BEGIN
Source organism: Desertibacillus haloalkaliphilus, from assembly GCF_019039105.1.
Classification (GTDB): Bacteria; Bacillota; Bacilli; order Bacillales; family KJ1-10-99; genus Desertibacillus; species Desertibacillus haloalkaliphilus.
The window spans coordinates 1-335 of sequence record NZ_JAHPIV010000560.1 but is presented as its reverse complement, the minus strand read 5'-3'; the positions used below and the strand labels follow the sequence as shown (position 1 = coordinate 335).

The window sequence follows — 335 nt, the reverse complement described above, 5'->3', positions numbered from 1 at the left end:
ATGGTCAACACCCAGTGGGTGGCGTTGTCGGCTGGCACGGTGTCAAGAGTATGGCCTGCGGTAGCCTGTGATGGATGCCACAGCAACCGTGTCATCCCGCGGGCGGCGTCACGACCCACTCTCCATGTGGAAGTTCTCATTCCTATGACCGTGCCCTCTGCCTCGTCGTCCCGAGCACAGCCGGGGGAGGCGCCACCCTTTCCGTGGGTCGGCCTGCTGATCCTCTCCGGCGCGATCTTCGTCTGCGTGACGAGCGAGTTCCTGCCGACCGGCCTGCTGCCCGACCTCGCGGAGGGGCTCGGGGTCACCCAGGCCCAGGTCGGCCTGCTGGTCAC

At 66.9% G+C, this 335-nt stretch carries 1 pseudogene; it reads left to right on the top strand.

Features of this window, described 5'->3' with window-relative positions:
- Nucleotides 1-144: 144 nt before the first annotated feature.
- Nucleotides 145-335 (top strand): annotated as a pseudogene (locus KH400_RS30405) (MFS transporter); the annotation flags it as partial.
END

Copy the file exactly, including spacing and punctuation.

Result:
Source organism: Desertibacillus haloalkaliphilus, from assembly GCF_019039105.1.
Classification (GTDB): Bacteria; Bacillota; Bacilli; order Bacillales; family KJ1-10-99; genus Desertibacillus; species Desertibacillus haloalkaliphilus.
The window spans coordinates 1-335 of sequence record NZ_JAHPIV010000560.1 but is presented as its reverse complement, the minus strand read 5'-3'; the positions used below and the strand labels follow the sequence as shown (position 1 = coordinate 335).

The window sequence follows — 335 nt, the reverse complement described above, 5'->3', positions numbered from 1 at the left end:
ATGGTCAACACCCAGTGGGTGGCGTTGTCGGCTGGCACGGTGTCAAGAGTATGGCCTGCGGTAGCCTGTGATGGATGCCACAGCAACCGTGTCATCCCGCGGGCGGCGTCACGACCCACTCTCCATGTGGAAGTTCTCATTCCTATGACCGTGCCCTCTGCCTCGTCGTCCCGAGCACAGCCGGGGGAGGCGCCACCCTTTCCGTGGGTCGGCCTGCTGATCCTCTCCGGCGCGATCTTCGTCTGCGTGACGAGCGAGTTCCTGCCGACCGGCCTGCTGCCCGACCTCGCGGAGGGGCTCGGGGTCACCCAGGCCCAGGTCGGCCTGCTGGTCAC

At 66.9% G+C, this 335-nt stretch carries 1 pseudogene; it reads left to right on the top strand.

Features of this window, described 5'->3' with window-relative positions:
- Nucleotides 1-144: 144 nt before the first annotated feature.
- Nucleotides 145-335 (top strand): annotated as a pseudogene (locus KH400_RS30405) (MFS transporter); the annotation flags it as partial.